Mumtaz Sorcar is comparatively new to cinema. But the few roles she has done till now, are layered and different. Her debut was in the celluloid version of Rabindranath Tagore’s Musalmanir Golpo which gave her a very meaty and unusual role. But it was a very badly made film and sank without a trace. She redeemed herself in Birsa Dasgupta’s 033 released after the former and her career began. She plays a sprightly, sporting and fun-loving Koel, a ‘contemporary’ ghost in Anik Dutta’s Bhooter Bhabishyat and talks about her role and the film. Interestingly, Bhooter Bhabishyat has already been acquired by Databazaar Media for streaming, DVD rights, telecasting, distributing and screening in North America and Canada where it is sure to be a rocking success.

Do you believe in ghosts?

            No, not really. But I do believe that there is something super natural out there, something science has yet to discover.


What made you agree to act in a film that has an ensemble cast with no lengthy role for anyone?

I fell in love with the story. I was sure it was a winner in every sense. I definitely wanted to be a part of the scenario. I knew that there were no lengthy roles for anyone here; but, it promised to throw a challenge at the actor/actress to prove his/her skill and capability.That gave me that extra push to say ‘yes’ to the project.

How did you approach the character of Koel?

Koel is a fresh, peppy, young girl. The story revolves around eight ghosts each coming from a different time frame and each has a different mindset. I had to see that Koel did not get lost among the crowd of eight and infuse herself with a flavour distinct unto herself and distanced from the rest.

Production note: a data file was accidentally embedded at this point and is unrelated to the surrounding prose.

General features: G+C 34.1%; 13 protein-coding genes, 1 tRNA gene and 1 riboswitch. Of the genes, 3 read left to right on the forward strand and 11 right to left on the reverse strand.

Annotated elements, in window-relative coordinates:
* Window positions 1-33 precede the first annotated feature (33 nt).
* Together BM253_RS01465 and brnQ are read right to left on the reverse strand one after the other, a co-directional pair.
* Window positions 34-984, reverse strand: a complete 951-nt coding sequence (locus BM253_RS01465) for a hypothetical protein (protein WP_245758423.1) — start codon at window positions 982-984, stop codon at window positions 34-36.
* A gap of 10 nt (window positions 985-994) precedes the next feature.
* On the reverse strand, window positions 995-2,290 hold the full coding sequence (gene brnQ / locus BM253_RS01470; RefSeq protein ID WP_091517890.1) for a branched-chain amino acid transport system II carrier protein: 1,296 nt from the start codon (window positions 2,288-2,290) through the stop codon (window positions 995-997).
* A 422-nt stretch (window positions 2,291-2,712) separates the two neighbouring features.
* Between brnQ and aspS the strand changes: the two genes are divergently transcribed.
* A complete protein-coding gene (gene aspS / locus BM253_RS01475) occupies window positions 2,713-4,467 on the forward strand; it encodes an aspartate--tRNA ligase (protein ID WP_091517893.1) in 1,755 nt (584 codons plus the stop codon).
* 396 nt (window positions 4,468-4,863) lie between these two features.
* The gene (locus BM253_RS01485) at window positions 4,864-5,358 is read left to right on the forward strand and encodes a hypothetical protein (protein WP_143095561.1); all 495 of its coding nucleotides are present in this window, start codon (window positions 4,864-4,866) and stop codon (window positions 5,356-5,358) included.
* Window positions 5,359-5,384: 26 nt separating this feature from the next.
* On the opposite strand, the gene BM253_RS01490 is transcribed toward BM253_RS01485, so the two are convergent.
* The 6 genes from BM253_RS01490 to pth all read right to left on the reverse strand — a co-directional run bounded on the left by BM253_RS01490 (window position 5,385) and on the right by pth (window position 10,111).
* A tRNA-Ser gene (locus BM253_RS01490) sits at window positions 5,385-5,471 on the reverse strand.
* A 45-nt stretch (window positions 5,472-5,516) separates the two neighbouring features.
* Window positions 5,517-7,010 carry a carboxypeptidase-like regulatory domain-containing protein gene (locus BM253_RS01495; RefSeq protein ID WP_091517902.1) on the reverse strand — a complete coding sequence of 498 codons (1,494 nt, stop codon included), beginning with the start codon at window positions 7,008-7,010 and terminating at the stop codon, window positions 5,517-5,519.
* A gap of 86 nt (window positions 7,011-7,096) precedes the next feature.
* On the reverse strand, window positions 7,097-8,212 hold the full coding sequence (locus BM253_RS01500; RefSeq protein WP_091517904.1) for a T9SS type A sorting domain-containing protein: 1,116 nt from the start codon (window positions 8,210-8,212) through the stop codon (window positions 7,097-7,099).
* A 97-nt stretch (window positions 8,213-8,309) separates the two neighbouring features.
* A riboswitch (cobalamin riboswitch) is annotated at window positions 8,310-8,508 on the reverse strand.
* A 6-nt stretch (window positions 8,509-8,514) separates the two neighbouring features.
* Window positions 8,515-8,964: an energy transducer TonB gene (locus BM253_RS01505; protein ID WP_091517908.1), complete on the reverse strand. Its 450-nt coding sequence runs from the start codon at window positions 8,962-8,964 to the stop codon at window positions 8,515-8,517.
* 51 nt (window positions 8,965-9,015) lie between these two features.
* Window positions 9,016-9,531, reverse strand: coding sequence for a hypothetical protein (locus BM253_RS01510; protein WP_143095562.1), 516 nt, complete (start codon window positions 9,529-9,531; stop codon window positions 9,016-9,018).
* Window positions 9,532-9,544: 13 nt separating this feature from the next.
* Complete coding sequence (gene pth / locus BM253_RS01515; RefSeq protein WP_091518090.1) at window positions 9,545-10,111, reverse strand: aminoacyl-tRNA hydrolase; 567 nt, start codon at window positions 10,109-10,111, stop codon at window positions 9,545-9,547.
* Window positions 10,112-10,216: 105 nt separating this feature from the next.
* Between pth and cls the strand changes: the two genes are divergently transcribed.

How was the interaction with Anik Dutta, the new director?

Funny that you use the word ‘new’ but even Birsa was a new director when he did 033. Subrata Sen whose film I have just finished is staging a sort of comeback after a considerable gap. Talking of Anikda, he is a perfectionist. Thus everything had to be perfect and just the way he wanted them to be. It was an absolute delight to work with Anikda. Not only is he talented and full of crazy, cool, but great ideas, but he is also a very intelligent, well-read man. He has all qualities of a good director and above all a good human being. I am glad that I got an opportunity to work with him.

For the first time I guess, you have acted with stalwarts like Paran Bandopadhyay. What did you take back with you from the film?

It was a treat working with Paran-da. He is such a funny man. He would keep on making me laugh and tell me funny and interesting stories while I would show him a few magic tricks.  It was fun and an educative experience for me.

What other films are you doing right now?

I have been trying a lot of experimental work. I am trying to experiment with different characters and scripts. Next in line I have  Koyekti Meyer Golpo by Subrata Sen, Atmogopan by Somnath Sen, Jole Jongole/Gehera Paani a bilingual film by Nitish Roy. I start shooting for Anjan Das’s Shunner Majhe next month. There is also an untitled venture by Purnendu Dan.

How choosy are you about your roles?

I look out for scripts that have the scope for me to act and not be used as a prop. I am open to commercial as well as parallel cinema as long as it has some meaning and value and is not utter nonsense.

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